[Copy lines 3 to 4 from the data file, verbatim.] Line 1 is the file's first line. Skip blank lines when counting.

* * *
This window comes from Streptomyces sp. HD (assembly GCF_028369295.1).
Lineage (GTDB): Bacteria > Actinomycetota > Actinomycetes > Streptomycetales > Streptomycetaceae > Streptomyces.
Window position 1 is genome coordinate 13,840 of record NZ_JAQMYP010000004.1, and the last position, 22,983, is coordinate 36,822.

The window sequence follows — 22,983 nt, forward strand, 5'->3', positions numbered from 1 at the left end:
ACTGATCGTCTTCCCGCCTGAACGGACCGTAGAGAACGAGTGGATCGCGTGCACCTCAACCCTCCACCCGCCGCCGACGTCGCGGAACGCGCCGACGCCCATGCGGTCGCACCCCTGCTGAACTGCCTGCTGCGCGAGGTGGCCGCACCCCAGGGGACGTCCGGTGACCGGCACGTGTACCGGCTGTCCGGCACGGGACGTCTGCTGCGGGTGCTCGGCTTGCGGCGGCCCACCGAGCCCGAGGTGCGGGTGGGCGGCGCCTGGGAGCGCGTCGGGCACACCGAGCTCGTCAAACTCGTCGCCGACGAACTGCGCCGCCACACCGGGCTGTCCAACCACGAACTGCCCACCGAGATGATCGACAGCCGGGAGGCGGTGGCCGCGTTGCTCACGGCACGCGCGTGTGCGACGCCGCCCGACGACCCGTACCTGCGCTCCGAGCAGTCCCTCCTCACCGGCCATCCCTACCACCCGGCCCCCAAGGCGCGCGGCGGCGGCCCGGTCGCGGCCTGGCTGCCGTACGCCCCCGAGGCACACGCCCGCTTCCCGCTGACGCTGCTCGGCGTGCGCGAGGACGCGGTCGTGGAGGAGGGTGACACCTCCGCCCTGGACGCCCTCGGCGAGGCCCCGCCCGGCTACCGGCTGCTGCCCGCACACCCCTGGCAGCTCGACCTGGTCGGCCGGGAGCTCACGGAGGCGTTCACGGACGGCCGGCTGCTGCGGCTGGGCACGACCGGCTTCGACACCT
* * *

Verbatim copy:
Window position 1 is genome coordinate 13,840 of record NZ_JAQMYP010000004.1, and the last position, 22,983, is coordinate 36,822.

The window sequence follows — 22,983 nt, forward strand, 5'->3', positions numbered from 1 at the left end: